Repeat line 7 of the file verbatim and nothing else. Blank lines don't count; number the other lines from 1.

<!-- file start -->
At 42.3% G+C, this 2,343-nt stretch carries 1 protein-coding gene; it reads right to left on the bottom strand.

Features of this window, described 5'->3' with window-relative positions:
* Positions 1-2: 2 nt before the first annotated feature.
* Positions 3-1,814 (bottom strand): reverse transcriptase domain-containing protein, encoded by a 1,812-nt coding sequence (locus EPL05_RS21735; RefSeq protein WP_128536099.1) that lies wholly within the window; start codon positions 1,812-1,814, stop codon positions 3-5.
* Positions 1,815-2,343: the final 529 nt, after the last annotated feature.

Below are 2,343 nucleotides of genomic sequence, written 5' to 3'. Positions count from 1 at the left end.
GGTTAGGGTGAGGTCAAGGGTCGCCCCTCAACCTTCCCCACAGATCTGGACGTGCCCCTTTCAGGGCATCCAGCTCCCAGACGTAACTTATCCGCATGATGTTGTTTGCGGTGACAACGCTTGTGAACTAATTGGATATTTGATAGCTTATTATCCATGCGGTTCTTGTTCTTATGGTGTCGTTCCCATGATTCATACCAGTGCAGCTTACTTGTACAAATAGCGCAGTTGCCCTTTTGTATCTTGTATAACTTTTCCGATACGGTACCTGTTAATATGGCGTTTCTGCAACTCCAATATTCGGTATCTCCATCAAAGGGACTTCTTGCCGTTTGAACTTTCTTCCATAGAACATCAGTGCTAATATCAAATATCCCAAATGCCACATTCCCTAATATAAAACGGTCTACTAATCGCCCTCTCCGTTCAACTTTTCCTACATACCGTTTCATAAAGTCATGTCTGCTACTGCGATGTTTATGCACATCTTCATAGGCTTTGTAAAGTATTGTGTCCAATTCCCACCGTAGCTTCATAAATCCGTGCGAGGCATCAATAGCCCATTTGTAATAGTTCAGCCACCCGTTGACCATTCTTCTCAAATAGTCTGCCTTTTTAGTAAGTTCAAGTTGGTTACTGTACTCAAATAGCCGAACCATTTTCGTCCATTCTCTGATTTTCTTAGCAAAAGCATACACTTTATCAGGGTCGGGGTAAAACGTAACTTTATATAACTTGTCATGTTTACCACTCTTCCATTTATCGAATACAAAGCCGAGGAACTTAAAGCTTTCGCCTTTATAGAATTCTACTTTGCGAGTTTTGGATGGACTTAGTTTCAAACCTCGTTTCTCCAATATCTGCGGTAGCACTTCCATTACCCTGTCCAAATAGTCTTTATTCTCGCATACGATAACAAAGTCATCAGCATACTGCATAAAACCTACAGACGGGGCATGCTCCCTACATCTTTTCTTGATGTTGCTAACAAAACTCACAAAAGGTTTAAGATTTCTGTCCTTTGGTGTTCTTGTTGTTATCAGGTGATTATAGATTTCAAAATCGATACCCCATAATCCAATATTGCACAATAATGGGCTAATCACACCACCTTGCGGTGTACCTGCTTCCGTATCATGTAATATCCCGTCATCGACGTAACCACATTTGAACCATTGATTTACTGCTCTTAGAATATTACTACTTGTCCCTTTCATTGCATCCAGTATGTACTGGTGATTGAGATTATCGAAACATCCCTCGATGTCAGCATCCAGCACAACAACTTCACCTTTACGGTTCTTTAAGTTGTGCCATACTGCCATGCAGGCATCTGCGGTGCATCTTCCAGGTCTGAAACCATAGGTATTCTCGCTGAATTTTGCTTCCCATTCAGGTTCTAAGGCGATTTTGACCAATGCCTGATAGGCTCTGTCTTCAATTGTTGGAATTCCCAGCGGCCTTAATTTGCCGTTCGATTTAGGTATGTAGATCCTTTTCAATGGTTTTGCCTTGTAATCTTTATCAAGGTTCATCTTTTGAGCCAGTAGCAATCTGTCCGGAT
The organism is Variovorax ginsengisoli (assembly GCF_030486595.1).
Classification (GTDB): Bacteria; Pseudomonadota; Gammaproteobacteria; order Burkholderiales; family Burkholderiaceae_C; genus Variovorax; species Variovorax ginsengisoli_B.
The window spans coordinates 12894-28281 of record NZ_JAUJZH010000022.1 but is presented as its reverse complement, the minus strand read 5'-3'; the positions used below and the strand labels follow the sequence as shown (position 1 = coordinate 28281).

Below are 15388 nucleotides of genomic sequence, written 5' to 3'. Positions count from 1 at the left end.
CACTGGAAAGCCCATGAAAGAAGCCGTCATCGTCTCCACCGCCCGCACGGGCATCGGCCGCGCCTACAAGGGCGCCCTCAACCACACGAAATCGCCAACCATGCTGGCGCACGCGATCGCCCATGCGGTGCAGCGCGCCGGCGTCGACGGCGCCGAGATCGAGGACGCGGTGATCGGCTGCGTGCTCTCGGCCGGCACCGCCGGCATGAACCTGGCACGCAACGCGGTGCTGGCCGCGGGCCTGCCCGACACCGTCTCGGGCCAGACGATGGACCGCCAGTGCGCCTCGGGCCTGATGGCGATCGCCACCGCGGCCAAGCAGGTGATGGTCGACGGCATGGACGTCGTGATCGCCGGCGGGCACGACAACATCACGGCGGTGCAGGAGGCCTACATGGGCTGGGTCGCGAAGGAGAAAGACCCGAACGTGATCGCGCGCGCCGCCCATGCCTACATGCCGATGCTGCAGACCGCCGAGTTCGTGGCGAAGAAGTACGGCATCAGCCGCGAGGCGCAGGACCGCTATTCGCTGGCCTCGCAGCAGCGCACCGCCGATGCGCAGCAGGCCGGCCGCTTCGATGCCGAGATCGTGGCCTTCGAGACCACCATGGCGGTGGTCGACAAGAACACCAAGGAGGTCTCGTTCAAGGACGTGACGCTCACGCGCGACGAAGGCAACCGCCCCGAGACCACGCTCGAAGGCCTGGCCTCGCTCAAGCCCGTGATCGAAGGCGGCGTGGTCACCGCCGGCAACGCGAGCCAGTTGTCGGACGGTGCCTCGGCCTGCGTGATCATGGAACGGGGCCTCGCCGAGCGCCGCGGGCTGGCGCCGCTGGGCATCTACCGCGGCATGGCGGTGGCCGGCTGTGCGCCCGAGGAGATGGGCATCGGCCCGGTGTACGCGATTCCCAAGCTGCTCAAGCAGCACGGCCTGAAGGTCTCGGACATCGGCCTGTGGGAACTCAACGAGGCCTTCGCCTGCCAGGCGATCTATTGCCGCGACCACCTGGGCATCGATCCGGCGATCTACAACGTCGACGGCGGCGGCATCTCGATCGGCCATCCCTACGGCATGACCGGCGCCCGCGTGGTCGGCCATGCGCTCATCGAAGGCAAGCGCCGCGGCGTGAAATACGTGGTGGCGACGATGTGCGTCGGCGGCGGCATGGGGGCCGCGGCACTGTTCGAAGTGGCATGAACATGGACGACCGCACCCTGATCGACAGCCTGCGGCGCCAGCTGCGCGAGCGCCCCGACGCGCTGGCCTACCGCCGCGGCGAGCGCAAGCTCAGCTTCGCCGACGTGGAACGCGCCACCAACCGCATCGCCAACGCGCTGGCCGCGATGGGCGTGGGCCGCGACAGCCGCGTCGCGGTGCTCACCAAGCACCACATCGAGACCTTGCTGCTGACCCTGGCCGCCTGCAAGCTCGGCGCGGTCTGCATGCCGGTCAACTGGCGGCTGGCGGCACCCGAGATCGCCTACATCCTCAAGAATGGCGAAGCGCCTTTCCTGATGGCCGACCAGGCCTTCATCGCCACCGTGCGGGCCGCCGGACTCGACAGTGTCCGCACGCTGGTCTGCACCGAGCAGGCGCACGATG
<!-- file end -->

GGTTAGGGTGAGGTCAAGGGTCGCCCCTCAACCTTCCCCACAGATCTGGACGTGCCCCTTTCAGGGCATCCAGCTCCCAGACGTAACTTATCCGCATGATGTTGTTTGCGGTGACAACGCTTGTGAACTAATTGGATATTTGATAGCTTATTATCCATGCGGTTCTTGTTCTTATGGTGTCGTTCCCATGATTCATACCAGTGCAGCTTACTTGTACAAATAGCGCAGTTGCCCTTTTGTATCTTGTATAACTTTTCCGATACGGTACCTGTTAATATGGCGTTTCTGCAACTCCAATATTCGGTATCTCCATCAAAGGGACTTCTTGCCGTTTGAACTTTCTTCCATAGAACATCAGTGCTAATATCAAATATCCCAAATGCCACATTCCCTAATATAAAACGGTCTACTAATCGCCCTCTCCGTTCAACTTTTCCTACATACCGTTTCATAAAGTCATGTCTGCTACTGCGATGTTTATGCACATCTTCATAGGCTTTGTAAAGTATTGTGTCCAATTCCCACCGTAGCTTCATAAATCCGTGCGAGGCATCAATAGCCCATTTGTAATAGTTCAGCCACCCGTTGACCATTCTTCTCAAATAGTCTGCCTTTTTAGTAAGTTCAAGTTGGTTACTGTACTCAAATAGCCGAACCATTTTCGTCCATTCTCTGATTTTCTTAGCAAAAGCATACACTTTATCAGGGTCGGGGTAAAACGTAACTTTATATAACTTGTCATGTTTACCACTCTTCCATTTATCGAATACAAAGCCGAGGAACTTAAAGCTTTCGCCTTTATAGAATTCTACTTTGCGAGTTTTGGATGGACTTAGTTTCAAACCTCGTTTCTCCAATATCTGCGGTAGCACTTCCATTACCCTGTCCAAATAGTCTTTATTCTCGCATACGATAACAAAGTCATCAGCATACTGCATAAAACCTACAGACGGGGCATGCTCCCTACATCTTTTCTTGATGTTGCTAACAAAACTCACAAAAGGTTTAAGATTTCTGTCCTTTGGTGTTCTTGTTGTTATCAGGTGATTATAGATTTCAAAATCGATACCCCATAATCCAATATTGCACAATAATGGGCTAATCACACCACCTTGCGGTGTACCTGCTTCCGTATCATGTAATATCCCGTCATCGACGTAACCACATTTGAACCATTGATTTACTGCTCTTAGAATATTACTACTTGTCCCTTTCATTGCATCCAGTATGTACTGGTGATTGAGATTATCGAAACATCCCTCGATGTCAGCATCCAGCACAACAACTTCACCTTTACGGTTCTTTAAGTTGTGCCATACTGCCATGCAGGCATCTGCGGTGCATCTTCCAGGTCTGAAACCATAGGTATTCTCGCTGAATTTTGCTTCCCATTCAGGTTCTAAGGCGATTTTGACCAATGCCTGATAGGCTCTGTCTTCAATTGTTGGAATTCCCAGCGGCCTTAATTTGCCGTTCGATTTAGGTATGTAGATCCTTTTCAATGGTTTTGCCTTGTAATCTTTATCAAGGTTCATCTTTTGAGCCAGTAGCAATCTGTCCGGAT